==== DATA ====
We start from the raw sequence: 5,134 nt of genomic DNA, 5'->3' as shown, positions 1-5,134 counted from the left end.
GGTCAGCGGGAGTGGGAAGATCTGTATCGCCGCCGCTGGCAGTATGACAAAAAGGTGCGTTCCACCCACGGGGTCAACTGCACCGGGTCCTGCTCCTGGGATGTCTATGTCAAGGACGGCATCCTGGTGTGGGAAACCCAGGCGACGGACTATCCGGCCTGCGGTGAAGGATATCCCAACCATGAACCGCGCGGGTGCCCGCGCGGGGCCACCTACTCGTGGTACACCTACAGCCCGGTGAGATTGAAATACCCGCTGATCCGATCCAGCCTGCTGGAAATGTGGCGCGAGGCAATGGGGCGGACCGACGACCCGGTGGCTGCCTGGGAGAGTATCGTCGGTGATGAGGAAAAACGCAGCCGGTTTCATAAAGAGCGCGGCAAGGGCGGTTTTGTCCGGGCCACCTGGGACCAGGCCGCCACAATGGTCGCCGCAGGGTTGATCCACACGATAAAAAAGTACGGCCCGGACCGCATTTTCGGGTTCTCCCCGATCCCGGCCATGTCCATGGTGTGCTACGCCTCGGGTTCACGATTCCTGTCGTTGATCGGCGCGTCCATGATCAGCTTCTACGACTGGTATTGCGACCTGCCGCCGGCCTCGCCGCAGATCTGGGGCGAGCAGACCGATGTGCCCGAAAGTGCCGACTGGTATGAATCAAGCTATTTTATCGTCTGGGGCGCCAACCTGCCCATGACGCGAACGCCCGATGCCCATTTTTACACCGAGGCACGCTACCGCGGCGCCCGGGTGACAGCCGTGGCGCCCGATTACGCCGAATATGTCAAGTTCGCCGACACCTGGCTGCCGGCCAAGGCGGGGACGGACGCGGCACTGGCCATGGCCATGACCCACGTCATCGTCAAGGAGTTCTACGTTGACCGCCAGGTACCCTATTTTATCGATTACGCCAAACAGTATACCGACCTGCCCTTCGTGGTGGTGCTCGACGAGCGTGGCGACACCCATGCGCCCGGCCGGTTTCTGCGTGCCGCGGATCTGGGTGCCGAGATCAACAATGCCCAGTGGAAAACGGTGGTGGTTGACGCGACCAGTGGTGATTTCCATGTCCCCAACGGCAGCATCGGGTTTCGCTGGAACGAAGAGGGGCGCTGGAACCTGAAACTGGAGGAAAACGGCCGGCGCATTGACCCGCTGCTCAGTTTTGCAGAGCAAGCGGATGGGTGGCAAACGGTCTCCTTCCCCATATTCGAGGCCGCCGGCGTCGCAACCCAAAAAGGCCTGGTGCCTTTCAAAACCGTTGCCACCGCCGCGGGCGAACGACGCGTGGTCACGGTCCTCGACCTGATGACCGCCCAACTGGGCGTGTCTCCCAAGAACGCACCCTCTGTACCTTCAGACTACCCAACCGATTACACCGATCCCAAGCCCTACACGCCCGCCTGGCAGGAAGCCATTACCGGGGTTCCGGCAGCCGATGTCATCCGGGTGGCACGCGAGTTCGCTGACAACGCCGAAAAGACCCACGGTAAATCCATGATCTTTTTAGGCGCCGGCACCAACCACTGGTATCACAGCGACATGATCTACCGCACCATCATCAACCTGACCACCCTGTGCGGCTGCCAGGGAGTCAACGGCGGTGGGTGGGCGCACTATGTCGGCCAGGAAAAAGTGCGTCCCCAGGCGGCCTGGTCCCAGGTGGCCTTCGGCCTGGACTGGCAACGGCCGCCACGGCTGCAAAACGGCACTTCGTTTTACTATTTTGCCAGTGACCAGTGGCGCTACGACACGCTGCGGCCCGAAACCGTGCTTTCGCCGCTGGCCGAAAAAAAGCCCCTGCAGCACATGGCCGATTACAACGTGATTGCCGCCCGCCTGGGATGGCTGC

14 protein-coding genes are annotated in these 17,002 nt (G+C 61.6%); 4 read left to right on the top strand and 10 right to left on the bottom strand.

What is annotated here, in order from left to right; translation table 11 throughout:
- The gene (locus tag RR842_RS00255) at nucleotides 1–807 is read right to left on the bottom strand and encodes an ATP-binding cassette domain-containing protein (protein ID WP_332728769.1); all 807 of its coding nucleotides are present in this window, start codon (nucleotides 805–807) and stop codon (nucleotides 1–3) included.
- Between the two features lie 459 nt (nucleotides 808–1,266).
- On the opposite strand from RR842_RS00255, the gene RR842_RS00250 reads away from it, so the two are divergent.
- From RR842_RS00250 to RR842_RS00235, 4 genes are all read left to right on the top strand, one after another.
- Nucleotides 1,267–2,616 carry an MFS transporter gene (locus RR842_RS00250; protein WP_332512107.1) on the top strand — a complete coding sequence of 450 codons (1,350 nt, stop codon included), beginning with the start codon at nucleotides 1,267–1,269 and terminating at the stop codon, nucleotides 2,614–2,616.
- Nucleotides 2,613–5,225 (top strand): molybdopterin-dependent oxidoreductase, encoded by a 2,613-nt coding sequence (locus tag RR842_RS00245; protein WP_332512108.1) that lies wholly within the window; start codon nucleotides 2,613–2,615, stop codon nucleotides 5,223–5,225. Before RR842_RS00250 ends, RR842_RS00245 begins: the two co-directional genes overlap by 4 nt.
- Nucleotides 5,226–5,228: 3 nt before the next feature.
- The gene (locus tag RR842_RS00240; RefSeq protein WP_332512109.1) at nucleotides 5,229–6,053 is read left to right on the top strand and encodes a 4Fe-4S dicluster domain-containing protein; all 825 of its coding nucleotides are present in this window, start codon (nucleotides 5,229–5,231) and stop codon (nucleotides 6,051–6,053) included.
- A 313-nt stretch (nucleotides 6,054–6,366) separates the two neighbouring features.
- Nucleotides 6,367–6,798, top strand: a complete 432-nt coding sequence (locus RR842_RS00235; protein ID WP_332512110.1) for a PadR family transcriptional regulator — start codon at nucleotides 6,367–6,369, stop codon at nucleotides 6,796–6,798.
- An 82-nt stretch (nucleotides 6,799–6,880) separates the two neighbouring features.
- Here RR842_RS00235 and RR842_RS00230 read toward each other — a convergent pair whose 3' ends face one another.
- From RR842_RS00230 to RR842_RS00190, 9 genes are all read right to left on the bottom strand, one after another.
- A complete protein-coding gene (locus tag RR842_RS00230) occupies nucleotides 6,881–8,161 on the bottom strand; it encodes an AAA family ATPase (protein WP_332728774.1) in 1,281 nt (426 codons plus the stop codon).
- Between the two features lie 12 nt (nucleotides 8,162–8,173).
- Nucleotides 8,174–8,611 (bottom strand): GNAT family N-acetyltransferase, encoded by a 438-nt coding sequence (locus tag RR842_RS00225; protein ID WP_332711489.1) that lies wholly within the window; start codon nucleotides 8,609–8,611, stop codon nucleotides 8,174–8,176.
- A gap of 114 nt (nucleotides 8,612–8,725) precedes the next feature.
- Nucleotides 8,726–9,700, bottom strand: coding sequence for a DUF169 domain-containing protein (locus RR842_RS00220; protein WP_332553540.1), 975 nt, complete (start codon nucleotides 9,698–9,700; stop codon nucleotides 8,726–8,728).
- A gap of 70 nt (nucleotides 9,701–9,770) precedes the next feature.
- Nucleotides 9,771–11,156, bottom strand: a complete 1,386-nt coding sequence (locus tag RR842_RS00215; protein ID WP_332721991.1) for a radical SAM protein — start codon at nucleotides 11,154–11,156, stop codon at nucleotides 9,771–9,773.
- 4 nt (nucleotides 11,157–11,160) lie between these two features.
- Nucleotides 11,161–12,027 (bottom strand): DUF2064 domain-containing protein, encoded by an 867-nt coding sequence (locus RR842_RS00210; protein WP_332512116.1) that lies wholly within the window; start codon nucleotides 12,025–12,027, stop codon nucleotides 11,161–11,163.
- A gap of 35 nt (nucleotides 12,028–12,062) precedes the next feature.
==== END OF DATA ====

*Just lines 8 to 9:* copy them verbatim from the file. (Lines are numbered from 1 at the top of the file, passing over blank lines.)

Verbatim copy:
- From RR842_RS00250 to RR842_RS00235, 4 genes are all read left to right on the top strand, one after another.
- Nucleotides 1,267–2,616 carry an MFS transporter gene (locus RR842_RS00250; protein WP_332512107.1) on the top strand — a complete coding sequence of 450 codons (1,350 nt, stop codon included), beginning with the start codon at nucleotides 1,267–1,269 and terminating at the stop codon, nucleotides 2,614–2,616.